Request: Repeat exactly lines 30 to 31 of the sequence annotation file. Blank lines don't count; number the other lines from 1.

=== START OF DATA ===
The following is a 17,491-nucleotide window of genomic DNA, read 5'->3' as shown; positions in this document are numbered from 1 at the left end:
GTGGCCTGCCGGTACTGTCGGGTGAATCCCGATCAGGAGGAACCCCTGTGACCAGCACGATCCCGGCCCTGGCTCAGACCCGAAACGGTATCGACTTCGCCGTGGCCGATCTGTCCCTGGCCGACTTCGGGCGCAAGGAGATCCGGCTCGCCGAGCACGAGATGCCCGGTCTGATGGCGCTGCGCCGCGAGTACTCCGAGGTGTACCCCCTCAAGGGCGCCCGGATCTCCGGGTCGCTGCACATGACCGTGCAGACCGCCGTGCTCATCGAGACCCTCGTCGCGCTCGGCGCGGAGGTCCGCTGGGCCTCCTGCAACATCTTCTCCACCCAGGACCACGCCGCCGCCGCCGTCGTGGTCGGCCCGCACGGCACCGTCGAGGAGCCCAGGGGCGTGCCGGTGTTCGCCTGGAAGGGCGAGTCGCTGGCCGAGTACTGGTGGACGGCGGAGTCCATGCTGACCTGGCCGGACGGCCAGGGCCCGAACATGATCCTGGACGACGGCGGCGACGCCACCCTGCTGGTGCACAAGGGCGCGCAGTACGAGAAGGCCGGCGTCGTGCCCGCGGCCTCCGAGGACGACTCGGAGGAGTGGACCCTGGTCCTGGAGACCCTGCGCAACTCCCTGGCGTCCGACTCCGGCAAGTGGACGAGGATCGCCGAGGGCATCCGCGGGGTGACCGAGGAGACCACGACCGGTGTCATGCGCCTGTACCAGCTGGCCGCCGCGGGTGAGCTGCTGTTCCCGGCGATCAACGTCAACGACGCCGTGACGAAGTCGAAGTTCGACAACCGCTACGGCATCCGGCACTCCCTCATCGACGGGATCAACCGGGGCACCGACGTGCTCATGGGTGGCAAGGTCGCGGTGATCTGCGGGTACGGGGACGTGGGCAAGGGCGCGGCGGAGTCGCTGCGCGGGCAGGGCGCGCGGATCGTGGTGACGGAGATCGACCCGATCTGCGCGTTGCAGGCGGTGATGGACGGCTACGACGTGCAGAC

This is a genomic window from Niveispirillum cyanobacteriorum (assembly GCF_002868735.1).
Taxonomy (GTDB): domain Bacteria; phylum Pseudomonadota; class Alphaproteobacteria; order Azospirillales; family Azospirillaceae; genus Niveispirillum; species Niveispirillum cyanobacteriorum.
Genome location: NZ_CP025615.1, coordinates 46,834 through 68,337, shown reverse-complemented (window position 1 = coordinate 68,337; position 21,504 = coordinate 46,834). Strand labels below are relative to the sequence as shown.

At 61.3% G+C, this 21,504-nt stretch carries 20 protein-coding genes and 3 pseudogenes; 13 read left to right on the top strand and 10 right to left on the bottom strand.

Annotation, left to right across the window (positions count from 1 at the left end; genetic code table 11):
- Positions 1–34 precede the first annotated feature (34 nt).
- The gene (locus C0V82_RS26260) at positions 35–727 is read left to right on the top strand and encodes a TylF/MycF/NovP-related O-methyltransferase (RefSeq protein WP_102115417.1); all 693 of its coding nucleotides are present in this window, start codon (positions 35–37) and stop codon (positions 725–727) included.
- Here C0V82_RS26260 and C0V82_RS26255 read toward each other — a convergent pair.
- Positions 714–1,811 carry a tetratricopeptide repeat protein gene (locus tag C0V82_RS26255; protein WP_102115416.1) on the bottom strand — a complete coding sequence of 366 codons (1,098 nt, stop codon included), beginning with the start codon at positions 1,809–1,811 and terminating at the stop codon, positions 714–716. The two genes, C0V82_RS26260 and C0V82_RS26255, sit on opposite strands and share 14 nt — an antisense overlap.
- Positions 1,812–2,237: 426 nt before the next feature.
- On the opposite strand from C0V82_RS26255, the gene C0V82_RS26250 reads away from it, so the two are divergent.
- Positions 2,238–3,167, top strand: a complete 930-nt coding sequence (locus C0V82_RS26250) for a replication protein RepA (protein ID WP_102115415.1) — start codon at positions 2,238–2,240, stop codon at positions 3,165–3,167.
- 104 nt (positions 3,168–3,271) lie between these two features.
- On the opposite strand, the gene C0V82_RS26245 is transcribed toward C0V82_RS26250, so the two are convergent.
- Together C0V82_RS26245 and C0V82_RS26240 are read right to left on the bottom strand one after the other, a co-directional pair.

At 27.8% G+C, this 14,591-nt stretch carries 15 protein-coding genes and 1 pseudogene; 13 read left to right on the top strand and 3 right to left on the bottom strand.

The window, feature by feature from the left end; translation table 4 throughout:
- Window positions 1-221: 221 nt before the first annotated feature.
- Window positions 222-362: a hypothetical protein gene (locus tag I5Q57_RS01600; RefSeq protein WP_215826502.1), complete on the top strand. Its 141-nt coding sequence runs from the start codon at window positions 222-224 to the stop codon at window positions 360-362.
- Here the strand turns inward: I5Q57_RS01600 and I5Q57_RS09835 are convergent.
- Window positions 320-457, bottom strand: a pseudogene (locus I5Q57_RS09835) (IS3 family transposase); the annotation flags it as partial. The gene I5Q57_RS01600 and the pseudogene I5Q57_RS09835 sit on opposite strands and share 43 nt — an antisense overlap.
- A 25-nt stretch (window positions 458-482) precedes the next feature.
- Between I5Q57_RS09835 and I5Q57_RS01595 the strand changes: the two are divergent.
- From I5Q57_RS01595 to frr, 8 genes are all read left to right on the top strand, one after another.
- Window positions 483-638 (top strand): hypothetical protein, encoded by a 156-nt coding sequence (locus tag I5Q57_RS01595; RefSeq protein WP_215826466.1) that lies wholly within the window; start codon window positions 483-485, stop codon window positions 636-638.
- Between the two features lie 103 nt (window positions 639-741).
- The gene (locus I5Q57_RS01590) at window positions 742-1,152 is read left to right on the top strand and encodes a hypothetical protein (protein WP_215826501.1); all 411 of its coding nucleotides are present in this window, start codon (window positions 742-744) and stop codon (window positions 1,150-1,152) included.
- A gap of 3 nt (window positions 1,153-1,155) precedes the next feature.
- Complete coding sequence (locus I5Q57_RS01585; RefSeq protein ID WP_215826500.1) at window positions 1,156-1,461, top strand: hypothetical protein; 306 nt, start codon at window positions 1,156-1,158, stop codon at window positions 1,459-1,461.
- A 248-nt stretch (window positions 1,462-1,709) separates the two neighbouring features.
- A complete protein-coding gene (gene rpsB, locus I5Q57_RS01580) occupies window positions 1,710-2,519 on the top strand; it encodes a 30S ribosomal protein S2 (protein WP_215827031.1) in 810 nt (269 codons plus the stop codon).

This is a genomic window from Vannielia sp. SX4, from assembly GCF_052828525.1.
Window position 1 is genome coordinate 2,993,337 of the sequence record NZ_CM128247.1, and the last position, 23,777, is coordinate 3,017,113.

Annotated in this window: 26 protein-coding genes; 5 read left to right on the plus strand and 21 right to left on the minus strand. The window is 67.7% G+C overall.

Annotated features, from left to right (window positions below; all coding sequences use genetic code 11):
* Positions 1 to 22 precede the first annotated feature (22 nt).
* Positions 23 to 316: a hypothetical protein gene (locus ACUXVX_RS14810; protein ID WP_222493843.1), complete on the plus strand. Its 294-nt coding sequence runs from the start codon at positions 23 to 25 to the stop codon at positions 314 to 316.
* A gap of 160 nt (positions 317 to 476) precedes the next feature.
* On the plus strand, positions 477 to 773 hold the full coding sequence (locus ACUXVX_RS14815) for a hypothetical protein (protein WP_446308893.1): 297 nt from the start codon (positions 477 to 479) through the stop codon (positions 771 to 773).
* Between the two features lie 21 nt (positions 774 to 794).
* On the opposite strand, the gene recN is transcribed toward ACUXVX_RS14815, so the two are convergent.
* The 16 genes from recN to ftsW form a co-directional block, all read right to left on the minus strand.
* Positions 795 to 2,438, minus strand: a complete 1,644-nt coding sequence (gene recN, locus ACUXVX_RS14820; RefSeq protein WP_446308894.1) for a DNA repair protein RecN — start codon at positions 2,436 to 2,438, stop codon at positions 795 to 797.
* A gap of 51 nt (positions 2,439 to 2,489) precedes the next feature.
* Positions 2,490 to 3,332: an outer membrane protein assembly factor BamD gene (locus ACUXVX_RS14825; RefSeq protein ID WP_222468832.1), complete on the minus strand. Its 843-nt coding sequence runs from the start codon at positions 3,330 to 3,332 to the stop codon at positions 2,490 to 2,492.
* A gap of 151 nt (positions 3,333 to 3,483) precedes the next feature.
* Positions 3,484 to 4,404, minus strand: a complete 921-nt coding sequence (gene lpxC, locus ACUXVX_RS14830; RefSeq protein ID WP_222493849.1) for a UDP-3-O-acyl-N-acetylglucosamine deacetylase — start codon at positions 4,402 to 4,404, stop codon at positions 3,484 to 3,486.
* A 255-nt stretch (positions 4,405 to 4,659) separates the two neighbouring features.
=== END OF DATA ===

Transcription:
- A gap of 3 nt (window positions 1,153-1,155) precedes the next feature.
- Complete coding sequence (locus I5Q57_RS01585; RefSeq protein ID WP_215826500.1) at window positions 1,156-1,461, top strand: hypothetical protein; 306 nt, start codon at window positions 1,156-1,158, stop codon at window positions 1,459-1,461.